28. ^ The Worst Street in London Fiona Rule (Ian Allan Ltd, 2008) ISBN 978-0-7110-3345-0
  29. ^ White: p. 331
  30. ^ Anwar, Muhammad (15 April 2013). Race and Politics. Routledge. ISBN 978-1-135-02617-2.
  31. ^ a b Taylor, Wi (24 May 2001). This Bright Field: A Travel Book in One Place. Methuen Publishing. ISBN 978-0-413-74690-0.
  32. ^ Feargus O'Sullivan (30 September 2015). "Breakfast of Gentrifiers How a London café that specializes in cereal became the latest flashpoint in the city's ongoing gentrification debate". CityLab. Retrieved 30 September 2015. When Londoners talk about regeneration, gentrification and the supposed cascade of bars, beards and real estate bubbles they bring in their wake, they typically talk about the café's home neighborhood of Shoreditch.
  33. ^ "Community - Spitalfields Society". spitalfieldssociety.org.
  34. ^ "Spitalfields Community Group". Spitalfieldscommunitygroup.org.uk.
  35. ^ "Archived copy". Archived from the original on 12 July 2011. Retrieved 10 July 2019.{{cite web}}: CS1 maint: archived copy as title (link)
  36. ^ "SHA". Spitalfieldsha.co.uk.
  37. ^ "WHERE: The Nomadic Community Gardens of Brick Lane". Underground Retail Limited. 15 September 2016. Retrieved 1 June 2019.
  38. ^ "The Nomadic Community Garden in London and where to find it – Inspiring City". 15 April 2017.
  39. ^ "NOMADIC COMMUNITY GARDENS LTD - Overview (free company information from Companies House)". beta.companieshouse.gov.uk. Retrieved 27 June 2019.
  40. ^ a b "Meet the Londoners who are setting up new pop-up villages in London's empty building sites". Homes and Property. 20 October 2015. Retrieved 27 June 2019.
  41. ^ "Fleet Street Hill | Londonewcastle". londonewcastle.com. Retrieved 27 June 2019.
  42. ^ Waite, Richard (25 November 2015). "Appeal victory for Partington and Barber in Shoreditch". Architects Journal. Retrieved 27 June 2019.
  43. ^ Dennis Severs. "The Tour". p. 3. Retrieved 25 November 2012.
  44. ^ Gavin Stamp (10 January 2000). "Dennis Severs | News | The Guardian". The Guardian. London: GMG. ISSN 0261-3077. OCLC 60623878. Retrieved 25 November 2012.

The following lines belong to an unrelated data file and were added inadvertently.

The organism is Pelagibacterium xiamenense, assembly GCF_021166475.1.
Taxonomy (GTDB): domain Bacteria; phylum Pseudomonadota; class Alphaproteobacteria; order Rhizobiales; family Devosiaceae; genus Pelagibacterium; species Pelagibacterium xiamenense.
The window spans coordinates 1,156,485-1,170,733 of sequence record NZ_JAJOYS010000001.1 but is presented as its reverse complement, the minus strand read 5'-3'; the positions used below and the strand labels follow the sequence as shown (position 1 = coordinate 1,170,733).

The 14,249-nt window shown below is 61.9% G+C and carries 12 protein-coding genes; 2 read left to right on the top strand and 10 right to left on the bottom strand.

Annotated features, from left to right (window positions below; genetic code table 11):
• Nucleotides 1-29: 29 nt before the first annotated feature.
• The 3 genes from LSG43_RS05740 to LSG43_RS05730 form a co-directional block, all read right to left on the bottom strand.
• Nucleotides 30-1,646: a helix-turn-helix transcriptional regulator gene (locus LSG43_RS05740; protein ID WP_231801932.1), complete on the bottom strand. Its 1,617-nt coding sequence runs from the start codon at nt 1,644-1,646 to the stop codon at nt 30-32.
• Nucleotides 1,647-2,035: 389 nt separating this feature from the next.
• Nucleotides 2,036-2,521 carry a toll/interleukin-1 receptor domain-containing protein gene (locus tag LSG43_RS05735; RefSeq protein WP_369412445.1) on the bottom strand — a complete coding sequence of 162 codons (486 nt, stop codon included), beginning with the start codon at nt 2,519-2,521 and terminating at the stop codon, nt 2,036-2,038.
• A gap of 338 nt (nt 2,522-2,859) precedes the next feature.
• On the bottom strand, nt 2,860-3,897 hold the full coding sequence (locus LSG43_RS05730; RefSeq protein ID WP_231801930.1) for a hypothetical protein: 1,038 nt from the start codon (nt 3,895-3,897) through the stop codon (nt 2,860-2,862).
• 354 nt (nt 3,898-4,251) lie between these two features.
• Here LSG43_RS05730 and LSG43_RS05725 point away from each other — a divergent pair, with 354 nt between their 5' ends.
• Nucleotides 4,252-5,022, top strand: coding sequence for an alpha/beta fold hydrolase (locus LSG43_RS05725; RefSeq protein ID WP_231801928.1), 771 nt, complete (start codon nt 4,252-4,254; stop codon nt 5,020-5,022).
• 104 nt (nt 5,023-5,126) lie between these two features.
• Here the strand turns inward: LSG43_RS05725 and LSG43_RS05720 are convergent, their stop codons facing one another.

45. ^ Acharya, Dipal (20 April 2018). "My London: Tracey Emin". Standard.co.uk. Retrieved 15 December 2020.
  46. ^ "Spitalfields Life". Retrieved 23 June 2020.
  47. ^ Saumarez Smith, Charles (17 March 2012). "Last of the swagmen". The Spectator. Retrieved 23 June 2020.
  48. ^ Barkham, Patrick (20 March 2012). "Tales of the city: the rise of the local blog". The Guardian. Retrieved 23 June 2020.
  49. ^ "Shops & Markets". Spitalfields Forum.
  50. ^ Gray, Alistair (20 December 2013). "Inga Beale, the steely trailblazer shaking up a masculine bastion". Financial Times. Archived from the original on 10 December 2022.
  51. ^ Susannah Butter (2016). "Lloyd's CEO Inga Beale on coming out as bisexual in a job interview". London Evening Standard. Retrieved 20 April 2016.
  52. ^ Gould, Mark (10 December 2013). "Dan Cruikshank: London's East End is threatened by 'creeping and ghastly greed'". The Guardian.
  53. ^ Fiona Rule (2008) The Worst Street in London. Hersham, Ian Allan: 20-1
  54. ^ "One day Gilbert & George walked into the bar, and my life changed" Published 17 December 2006. Retrieved 5 October 2009.
  55. ^ "Well, that's Gilbert and George for you". independent.co.uk. 26 August 1995. Archived from the original on 24 May 2022.
  56. ^ Swierenga, Robert P. (2000). Faith and Family. New York: Holmes & Meier. pp. 197. ISBN 0-8419-1319-6.
  57. ^ a b Sheppard, F. H. W., ed. (1957). "The Wood-Michell estate: Hanbury Street west of Brick Lane". Spitalfields and Mile End New Town. Survey of London. Vol. 27. London: Athlone Press. pp. 189–193. Retrieved 2 June 2008 – via British History Online.
  58. ^ Stewart Evans and Donald Rumbelow (2006) Jack the Ripper: Scotland Yard Investigates: 51–55
  59. ^ Stewart Evans and Donald Rumbelow (2006) Jack the Ripper: Scotland Yard Investigates: 56–62
  60. ^ Paul Begg (2006) Jack the Ripper: The Facts: 42
  61. ^ Stewart Evans and Donald Rumbelow (2006) Jack the Ripper: Scotland Yard Investigates: 114-40
  62. ^ "Joe Loss - Biography & History - AllMusic". AllMusic.
  63. ^ Today, Realty (17 September 2013). "Pirates of the Caribbean Actress Keira Knightly Lists London Townhouse for $4.7 Million". realtytoday.com.
  64. ^ Fiona Rule (2008) The Worst Street in London. Hersham, Ian Allan: 30
  65. ^ Winterson, Jeanette (12 June 2010). "Once upon a life: Jeanette Winterson". The Guardian.
  66. ^ "Disused Stations: Bishopsgate Low Level Station". Disused-stations.org.uk.
  67. ^ Baker, Thomas, ed. (1998). "Stepney: Communications". A History of the County of Middlesex. Vol. 11. London: Victoria County History. pp. 7–13. Archived from the original on 12 January 2015. Retrieved 11 January 2015.

Further reading[edit]

  • John Timbs (1867), "Spitalfields", Curiosities of London (2nd ed.), London: J.C. Hotten, OCLC 12878129
  • The Gentle Author (2012), Spitalfields Life, Great Britain: Saltyard Books, OCLC 761381006
  • Sheppard, F. H. W., ed. (1957). "The Priory of St. Mary Spital". Survey of London: Spitalfields and Mile End New Town. 27. London: London County Council: 21–23. Retrieved 2 June 2022 – via British History Online.

External links[edit]